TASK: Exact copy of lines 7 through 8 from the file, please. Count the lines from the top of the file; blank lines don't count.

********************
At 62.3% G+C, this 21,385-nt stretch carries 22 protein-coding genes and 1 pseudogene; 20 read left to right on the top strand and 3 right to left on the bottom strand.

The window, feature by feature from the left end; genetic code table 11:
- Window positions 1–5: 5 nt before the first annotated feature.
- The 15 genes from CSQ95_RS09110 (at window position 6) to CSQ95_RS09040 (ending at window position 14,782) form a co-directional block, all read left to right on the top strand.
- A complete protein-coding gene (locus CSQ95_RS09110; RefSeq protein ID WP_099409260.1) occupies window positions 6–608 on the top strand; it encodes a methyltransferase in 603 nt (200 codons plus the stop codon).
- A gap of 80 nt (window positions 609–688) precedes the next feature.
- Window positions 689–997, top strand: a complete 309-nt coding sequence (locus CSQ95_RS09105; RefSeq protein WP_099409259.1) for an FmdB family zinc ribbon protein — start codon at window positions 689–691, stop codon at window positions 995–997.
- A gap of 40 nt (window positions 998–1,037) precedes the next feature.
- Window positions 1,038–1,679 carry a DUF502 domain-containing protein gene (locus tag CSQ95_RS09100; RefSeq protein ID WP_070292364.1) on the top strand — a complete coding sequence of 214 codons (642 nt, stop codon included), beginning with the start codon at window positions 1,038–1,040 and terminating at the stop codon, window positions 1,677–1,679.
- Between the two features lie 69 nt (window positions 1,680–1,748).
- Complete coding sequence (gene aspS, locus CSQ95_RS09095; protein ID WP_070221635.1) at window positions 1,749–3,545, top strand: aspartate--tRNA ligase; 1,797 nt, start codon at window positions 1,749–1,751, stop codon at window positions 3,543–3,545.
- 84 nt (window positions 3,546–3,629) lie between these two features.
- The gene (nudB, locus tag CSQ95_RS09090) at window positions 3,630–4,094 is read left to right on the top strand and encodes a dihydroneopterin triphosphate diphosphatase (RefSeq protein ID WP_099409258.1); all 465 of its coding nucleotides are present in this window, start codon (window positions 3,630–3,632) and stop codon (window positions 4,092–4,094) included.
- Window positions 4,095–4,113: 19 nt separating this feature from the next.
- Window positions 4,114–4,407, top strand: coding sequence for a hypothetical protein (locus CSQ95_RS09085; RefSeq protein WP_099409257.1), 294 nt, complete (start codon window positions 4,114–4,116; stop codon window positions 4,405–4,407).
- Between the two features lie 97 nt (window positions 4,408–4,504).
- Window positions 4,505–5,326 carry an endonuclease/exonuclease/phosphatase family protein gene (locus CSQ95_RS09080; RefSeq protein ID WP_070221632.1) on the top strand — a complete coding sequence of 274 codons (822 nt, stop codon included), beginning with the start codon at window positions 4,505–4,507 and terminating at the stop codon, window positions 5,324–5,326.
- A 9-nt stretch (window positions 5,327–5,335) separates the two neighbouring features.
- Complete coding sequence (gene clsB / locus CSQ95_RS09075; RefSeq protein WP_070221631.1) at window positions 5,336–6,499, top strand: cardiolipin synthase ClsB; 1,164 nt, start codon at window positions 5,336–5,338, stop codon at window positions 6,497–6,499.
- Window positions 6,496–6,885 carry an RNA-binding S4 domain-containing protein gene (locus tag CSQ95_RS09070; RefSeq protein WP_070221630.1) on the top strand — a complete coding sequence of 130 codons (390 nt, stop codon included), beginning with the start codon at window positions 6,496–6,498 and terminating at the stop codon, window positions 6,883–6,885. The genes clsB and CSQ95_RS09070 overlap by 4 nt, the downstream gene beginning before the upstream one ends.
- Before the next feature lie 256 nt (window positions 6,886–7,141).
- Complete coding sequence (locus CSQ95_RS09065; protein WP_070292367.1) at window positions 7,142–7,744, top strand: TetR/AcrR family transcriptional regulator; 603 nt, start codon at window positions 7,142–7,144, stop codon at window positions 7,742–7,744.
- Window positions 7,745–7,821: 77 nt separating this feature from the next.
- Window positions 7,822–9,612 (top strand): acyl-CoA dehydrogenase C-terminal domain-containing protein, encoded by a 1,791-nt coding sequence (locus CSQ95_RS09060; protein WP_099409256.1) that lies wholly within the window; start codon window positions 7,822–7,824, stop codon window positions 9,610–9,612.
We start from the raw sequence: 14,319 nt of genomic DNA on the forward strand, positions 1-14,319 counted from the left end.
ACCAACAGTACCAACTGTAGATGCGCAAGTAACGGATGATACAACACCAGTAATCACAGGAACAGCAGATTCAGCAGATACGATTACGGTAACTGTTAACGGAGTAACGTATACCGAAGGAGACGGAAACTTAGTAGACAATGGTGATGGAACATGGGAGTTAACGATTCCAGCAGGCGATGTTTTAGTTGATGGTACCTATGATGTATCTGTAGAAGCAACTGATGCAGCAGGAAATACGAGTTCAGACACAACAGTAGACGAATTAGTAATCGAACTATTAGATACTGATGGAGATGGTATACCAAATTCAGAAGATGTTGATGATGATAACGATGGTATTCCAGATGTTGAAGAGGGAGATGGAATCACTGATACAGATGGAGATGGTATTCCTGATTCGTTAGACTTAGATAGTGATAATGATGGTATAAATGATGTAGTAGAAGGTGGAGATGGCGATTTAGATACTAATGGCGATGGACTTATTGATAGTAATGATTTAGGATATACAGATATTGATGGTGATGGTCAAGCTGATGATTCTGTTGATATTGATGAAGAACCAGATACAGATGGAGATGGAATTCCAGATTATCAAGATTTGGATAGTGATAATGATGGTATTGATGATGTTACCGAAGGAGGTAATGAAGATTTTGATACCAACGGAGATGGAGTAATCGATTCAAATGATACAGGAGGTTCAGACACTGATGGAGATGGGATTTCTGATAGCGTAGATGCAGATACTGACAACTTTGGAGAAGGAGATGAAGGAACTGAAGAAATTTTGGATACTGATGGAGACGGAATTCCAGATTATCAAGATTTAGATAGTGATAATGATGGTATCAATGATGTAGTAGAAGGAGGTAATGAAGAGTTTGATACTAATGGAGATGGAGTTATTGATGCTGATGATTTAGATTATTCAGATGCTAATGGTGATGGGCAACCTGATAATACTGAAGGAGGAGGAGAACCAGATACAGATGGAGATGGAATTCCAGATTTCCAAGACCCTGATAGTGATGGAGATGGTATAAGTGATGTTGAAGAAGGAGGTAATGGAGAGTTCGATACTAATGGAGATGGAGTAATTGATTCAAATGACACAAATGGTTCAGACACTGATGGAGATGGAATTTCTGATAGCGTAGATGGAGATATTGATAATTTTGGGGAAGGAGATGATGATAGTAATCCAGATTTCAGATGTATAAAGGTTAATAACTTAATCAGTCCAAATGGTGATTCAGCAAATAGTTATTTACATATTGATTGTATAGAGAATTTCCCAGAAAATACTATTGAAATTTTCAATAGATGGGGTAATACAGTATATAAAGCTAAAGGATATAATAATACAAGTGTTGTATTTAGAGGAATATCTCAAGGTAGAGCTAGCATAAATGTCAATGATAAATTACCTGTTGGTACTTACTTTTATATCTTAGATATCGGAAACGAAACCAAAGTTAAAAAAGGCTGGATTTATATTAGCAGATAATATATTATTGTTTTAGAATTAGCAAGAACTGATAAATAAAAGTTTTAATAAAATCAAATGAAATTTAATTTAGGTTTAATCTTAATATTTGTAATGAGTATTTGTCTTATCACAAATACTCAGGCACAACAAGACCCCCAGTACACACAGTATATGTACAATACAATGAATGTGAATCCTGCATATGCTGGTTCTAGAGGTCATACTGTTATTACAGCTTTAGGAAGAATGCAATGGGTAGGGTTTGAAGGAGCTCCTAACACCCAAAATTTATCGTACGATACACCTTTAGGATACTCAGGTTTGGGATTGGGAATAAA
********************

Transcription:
- Window positions 689–997, top strand: a complete 309-nt coding sequence (locus CSQ95_RS09105; RefSeq protein WP_099409259.1) for an FmdB family zinc ribbon protein — start codon at window positions 689–691, stop codon at window positions 995–997.
- A gap of 40 nt (window positions 998–1,037) precedes the next feature.